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Plans For Roosevelt Roads Don’t Measure Up, Say Environmentalists

Objections raised to proposed residential area, hotel, and marina


April 22, 2004
Copyright © 2004 CARIBBEAN BUSINESS. All Rights Reserved.

The Department of Economic Development & Commerce’s (EDC) plans for former Naval Station Roosevelt Roads include the preservation of mangroves and the creation of protected areas for recreational use, but environmental groups say not enough attention is being paid to environmental concerns or the interests of the Ceiba community.

Of the 8,000 acres, 1,250 acres of mangroves would be set aside for preservation, and another 3,000 acres inland would be preserved for recreational use.

Environmental groups, however, said the agency has released too little information concerning plans for the land. Moreover, what information has been released contains elements that are environmentally objectionable.

Initially, the EDC forwarded a proposal that included developing a 1,200-acre science park and a 500-acre coastal residential area that would also include businesses, restaurants, hotels, and a marina.

Sarah Peisch of environmental group Environmental Action Center said no development should be considered until a coherent plan has been drafted. "It shouldn’t be a simple crapshoot deciding who gets what services and who gets what facilities. Nothing should happen until an integrated development plan is drawn up," she said.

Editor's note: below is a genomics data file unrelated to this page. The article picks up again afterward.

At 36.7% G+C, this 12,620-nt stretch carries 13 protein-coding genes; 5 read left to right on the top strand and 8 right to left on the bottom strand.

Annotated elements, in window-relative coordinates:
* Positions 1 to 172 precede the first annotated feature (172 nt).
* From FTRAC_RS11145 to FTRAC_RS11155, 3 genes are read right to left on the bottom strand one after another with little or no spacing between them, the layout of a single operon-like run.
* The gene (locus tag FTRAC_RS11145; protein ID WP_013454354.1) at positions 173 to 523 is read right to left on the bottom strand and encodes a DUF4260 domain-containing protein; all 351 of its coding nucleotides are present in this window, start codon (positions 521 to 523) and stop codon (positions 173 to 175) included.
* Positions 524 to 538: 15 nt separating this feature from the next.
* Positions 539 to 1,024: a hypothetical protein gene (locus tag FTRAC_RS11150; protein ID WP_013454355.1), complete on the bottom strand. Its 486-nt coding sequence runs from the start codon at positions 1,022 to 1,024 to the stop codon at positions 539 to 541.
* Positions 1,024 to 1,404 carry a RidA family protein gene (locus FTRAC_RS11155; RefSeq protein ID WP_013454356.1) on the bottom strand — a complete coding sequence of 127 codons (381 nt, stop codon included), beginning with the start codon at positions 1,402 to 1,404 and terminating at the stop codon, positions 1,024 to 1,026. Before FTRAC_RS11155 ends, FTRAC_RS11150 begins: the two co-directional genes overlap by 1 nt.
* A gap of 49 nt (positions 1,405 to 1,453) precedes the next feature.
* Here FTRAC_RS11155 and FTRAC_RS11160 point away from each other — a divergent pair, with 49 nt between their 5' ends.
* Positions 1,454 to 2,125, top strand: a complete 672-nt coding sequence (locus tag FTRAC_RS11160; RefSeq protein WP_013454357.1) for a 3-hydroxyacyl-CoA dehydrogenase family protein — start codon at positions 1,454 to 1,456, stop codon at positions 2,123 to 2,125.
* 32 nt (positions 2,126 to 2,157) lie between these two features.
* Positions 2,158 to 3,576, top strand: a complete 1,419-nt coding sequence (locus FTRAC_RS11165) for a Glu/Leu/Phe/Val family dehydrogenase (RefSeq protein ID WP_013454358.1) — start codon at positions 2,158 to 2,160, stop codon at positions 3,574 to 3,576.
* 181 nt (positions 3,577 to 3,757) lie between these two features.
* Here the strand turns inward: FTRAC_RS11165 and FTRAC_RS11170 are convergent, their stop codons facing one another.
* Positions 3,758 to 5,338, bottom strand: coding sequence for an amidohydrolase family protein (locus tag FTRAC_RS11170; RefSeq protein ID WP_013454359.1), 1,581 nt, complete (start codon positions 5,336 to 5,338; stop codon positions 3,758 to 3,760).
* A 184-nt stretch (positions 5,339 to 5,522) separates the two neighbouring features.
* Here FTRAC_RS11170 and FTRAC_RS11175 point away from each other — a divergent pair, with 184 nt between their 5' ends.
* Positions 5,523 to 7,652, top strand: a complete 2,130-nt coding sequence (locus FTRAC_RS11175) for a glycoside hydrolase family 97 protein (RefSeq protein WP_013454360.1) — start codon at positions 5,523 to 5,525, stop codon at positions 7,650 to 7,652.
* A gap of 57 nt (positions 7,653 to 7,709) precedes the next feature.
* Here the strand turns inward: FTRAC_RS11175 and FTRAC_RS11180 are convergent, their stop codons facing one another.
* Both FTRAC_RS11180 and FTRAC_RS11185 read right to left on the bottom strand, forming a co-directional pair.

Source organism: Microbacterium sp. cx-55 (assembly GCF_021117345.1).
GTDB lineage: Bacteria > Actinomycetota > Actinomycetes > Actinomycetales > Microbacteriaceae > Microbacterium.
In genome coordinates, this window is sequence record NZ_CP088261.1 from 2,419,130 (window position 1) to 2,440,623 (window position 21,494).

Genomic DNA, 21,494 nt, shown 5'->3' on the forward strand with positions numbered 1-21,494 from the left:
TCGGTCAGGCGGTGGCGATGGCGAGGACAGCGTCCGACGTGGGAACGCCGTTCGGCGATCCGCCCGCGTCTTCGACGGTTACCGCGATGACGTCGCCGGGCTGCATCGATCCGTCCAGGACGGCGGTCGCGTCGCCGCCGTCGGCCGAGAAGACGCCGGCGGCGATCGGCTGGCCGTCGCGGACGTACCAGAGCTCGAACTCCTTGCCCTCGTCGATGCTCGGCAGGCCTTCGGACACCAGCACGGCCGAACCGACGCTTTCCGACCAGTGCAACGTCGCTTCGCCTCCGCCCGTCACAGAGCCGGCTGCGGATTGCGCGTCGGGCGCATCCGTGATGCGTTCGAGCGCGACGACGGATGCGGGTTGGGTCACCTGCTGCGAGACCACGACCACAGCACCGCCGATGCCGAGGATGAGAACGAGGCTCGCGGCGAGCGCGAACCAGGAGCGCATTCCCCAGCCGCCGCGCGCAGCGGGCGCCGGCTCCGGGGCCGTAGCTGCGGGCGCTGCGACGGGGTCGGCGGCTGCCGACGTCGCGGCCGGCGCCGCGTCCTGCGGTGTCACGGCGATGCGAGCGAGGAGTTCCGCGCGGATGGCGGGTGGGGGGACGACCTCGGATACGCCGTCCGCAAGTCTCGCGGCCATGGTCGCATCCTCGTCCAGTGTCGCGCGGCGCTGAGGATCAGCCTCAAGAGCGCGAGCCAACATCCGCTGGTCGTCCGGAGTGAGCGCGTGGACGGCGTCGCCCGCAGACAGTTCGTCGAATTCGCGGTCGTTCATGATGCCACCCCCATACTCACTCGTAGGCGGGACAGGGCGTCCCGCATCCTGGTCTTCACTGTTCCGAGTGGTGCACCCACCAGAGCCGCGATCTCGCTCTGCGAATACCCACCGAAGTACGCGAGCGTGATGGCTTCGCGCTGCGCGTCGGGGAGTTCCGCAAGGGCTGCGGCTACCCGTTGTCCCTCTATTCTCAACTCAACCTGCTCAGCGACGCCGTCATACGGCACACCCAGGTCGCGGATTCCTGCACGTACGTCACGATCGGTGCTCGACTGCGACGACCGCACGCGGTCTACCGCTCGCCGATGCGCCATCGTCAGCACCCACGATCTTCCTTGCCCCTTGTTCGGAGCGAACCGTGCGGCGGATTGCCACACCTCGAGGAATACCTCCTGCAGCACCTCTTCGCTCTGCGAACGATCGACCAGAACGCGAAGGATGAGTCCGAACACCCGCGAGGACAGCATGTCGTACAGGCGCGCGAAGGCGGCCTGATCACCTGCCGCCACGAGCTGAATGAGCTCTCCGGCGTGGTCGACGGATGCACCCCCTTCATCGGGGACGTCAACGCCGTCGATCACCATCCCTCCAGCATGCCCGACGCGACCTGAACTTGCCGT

EDC spokeswoman Sandra Pomales said the plans for the residential area, hotel, marina and science park are all preliminary proposals, subject to change following the public hearings currently underway. EDC Executive Director Milton Segarra couldn’t be reached for comment.

Rogelio Figueroa of the aspiring environmental political party Puerto Rico for Puerto Ricans said the plans don’t match the needs of the community. "The plans are unconnected with the realities of the people of Ceiba, Naguabo, Culebra, and Vieques," he said.

Figueroa said his group is opposed to any development not within areas already developed at the former naval station. "Why do we need high-cost residences...that people in the community can’t afford and a marina that they can’t use," he said.

According to the Department of Natural & Environmental Resources, Roosevelt Roads is of great ecological value. The 363-hectare Ceiba State Forest borders the former naval base.

The waters off Roosevelt Roads have the most manatees in Puerto Rico’s territorial waters. They also contain the largest population of sea grass in Puerto Rico.

A large variety of endangered bird life thrives in the area, including the brown pelican, the red-billed duck, and the white-headed dove. Unique sea life includes the black sea urchin; oysters; sea turtles, which lay eggs on Rosy Roads’ beaches; and a coral reef in excellent condition.

According to Peisch, the Navy will have a lot to clean up on its former base. "There are dozens of contaminated sites," she said. The EDC reported that the Navy had produced the "First Report on Environmental Conditions of the Property" last week, as part of its legal obligation under the base-closure process.

The agency said that of 94 areas of environmental impact, 53 are clean. Of the remaining 41 areas, 18 require cleanup and another 23 require additional study to determine the need for remediation. According to the Navy’s report, the area of development, the housing areas, the waterfront, and the base’s commercial area are clean.

This Caribbean Business article appears courtesy of Casiano Communications.
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